The government in Podgorica is on the defensive regarding its controversial decision to approve export permits for a 2.7-million-euro arms deal with Saudi Arabia.
Balkan Insight — The Montenegrin Foreign Ministry has defended its decision to approve permits for arms sales to Saudi Arabia, repeating that the country will block future permits if evidence emerges that the weapons are being diverted to Syria, Libya or Yemen.
The ministry told BIRN that, in recent months, five permits were issued as there is no international embargo on the export of arms to Saudi Arabia.
Since August 2015, the Montenegro Defence Industry, MDI, the former state-owned arms dealer, has exported 250 tonnes of ammunition and 10,000 anti-tank systems to Saudi Arabia, which has no history of buying or using second-hand Eastern European and Soviet-style equipment.
With some 2.7 million euros worth of arms and ammunition exported to Saudi Arabia since 2015, Montenegro is only the latest country to join a 1.2 billion-euro Central and Eastern European arms pipeline supplying weapons to countries sponsoring opposition groups in Syria.
The arms exported match weapons and ammunition bought by the MDI in 2015 from stockpiles deemed “outdated and of no future use” for Montenegro’s small army.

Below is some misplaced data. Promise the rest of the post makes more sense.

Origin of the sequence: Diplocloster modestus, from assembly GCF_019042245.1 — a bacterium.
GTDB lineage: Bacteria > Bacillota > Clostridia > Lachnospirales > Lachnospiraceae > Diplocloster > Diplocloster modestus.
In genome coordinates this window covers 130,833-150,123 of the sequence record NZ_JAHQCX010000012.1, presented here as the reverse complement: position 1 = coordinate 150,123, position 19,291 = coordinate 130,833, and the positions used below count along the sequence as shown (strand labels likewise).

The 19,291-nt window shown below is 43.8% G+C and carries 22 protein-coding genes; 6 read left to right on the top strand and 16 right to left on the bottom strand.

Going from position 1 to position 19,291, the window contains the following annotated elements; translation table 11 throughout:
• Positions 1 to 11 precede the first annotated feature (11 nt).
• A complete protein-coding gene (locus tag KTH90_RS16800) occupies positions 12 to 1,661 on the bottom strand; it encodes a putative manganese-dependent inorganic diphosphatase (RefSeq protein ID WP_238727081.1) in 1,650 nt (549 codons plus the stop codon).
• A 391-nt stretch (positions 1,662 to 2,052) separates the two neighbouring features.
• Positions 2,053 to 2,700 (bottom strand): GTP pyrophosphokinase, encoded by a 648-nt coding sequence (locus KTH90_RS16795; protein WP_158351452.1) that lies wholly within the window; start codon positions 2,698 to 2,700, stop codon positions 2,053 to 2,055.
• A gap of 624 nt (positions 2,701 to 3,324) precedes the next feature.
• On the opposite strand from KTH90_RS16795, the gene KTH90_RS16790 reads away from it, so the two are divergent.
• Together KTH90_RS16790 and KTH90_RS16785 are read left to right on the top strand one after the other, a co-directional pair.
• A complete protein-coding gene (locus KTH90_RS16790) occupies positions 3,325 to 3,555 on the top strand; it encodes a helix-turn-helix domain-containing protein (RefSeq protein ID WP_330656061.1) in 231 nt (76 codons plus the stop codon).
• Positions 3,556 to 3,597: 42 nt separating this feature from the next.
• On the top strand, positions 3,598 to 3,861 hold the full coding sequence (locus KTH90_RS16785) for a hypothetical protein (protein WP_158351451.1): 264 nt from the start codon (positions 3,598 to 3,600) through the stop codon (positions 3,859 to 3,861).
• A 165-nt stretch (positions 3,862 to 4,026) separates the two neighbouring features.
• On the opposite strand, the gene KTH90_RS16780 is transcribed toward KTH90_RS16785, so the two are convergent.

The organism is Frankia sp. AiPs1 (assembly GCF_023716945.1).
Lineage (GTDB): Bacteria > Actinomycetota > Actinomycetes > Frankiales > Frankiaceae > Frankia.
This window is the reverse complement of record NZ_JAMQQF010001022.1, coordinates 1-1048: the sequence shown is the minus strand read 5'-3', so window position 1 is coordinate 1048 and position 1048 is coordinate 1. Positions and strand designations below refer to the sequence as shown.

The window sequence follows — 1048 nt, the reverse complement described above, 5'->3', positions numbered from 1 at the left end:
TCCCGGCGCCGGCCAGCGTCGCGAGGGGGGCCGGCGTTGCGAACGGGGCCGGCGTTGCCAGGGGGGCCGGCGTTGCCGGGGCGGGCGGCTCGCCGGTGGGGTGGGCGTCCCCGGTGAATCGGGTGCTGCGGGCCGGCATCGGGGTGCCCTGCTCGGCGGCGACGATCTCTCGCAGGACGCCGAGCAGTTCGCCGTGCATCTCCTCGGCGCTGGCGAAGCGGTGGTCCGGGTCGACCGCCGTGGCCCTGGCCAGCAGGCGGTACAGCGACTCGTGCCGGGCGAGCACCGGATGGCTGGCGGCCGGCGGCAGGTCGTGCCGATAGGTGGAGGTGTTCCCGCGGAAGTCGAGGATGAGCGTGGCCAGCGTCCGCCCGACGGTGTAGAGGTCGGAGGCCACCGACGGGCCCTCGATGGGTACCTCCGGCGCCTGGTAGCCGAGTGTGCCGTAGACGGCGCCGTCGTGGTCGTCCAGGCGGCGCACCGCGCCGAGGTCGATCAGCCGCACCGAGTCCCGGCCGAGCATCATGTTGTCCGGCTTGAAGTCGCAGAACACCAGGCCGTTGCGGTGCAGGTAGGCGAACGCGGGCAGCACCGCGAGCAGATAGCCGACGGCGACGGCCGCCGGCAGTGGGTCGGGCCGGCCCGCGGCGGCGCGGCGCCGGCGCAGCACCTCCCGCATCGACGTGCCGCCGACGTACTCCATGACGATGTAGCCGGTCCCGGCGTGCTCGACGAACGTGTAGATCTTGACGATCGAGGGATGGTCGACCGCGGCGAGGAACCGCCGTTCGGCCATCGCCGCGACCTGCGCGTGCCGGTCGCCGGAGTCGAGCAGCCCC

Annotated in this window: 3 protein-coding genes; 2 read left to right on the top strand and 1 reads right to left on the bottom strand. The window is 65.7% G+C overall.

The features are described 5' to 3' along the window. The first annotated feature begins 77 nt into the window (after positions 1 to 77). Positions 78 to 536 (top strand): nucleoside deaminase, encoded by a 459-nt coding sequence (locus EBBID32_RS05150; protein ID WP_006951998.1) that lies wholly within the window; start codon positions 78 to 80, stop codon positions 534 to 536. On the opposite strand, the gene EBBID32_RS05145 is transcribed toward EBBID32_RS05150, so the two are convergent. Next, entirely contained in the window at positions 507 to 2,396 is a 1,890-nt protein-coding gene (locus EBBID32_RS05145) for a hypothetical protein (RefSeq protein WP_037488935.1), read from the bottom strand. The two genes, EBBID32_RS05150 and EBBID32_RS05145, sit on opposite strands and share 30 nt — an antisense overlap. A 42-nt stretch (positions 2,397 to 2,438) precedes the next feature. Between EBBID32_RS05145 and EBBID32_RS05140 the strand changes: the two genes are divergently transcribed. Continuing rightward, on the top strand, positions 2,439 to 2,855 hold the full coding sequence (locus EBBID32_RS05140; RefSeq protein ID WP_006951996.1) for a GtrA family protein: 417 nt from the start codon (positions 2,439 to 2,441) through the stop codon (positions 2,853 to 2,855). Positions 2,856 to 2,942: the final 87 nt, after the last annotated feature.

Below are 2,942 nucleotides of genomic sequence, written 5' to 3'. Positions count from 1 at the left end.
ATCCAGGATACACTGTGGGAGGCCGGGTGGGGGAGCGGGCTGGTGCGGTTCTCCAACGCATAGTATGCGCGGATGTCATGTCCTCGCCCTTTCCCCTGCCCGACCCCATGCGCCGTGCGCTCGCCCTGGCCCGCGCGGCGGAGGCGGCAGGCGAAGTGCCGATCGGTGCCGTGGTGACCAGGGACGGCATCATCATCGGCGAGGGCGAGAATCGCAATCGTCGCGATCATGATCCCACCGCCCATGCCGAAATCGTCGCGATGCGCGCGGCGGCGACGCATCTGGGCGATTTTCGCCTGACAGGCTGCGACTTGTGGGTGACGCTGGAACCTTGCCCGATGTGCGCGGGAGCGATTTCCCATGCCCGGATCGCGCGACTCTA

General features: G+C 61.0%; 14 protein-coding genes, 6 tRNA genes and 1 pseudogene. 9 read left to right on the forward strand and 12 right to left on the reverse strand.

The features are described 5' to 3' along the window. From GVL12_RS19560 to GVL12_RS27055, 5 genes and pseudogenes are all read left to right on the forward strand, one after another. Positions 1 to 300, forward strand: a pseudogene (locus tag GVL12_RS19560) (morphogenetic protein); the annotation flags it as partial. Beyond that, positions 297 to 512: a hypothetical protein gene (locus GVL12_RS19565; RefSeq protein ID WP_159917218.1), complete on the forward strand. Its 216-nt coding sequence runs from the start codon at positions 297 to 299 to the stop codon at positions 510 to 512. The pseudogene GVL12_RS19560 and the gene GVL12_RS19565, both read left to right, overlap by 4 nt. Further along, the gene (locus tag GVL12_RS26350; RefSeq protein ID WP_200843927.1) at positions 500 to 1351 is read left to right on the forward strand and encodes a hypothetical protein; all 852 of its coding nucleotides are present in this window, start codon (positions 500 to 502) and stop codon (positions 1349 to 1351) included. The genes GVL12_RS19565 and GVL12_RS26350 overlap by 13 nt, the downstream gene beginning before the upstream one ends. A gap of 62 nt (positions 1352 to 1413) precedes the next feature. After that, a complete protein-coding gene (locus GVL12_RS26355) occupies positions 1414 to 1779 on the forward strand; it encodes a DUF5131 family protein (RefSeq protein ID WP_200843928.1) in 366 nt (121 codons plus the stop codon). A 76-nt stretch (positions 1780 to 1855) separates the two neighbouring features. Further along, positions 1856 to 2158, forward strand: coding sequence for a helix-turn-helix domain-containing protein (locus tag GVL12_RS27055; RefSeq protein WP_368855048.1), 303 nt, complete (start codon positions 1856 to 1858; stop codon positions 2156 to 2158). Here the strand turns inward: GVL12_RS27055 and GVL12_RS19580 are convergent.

Although the Economy Ministry issues the licenses for arms export, under Montenegrin law, the Foreign Ministry is obliged to check and verify the end-user certificate, EUC.
This is the document submitted by the company confirming that the weapons will not be diverted to other countries or entities that are under an arms embargo.
The Foreign Ministry explained that through its network of “diplomatic-consular missions abroad”, it has checked the end-user certificates and decided to give consent for the exports to Saudi Arabia.
“In making the decision, the ministry has taken into account other submitted documents and considered that the export requirements were valid,” the ministry said.
It explained that all five permits were related to the export of surplus weapons of the defence and the interior ministries, whose storage poses a threat to the country’s security.
Some arms experts contacted by BIRN, however, believe equipment like that sold by Montenegro is not destined for Saudi Arabia and is likely being diverted to Syria and, to a lesser extent, to Libya or Yemen.
Pieter Wezeman, of the Stockholm International Peace Research Institute, a leading non-governmental organisation that tracks arms exports, said: “When Saudi buys, in particular, old munition(s) in Central Europe, I would assume it is not for their own forces.”
Addressing concerns that Montenegro’s outdated weapons could end up end up in the hands of terrorist groups or others who violate human rights, the Foreign Ministry noted that, apart from Montenegro, other EU and NATO member states also sell weapons to Saudi Arabia.
“Although we should not ignore the risk of misuse of exported surplus weapons, the ministry has implemented all its activities in accordance with its responsibilities to reduce this risk to a minimum,” it said.
“In the specific cases from last year, the arms involved several countries which gave us additional guarantees,” the ministry concluded.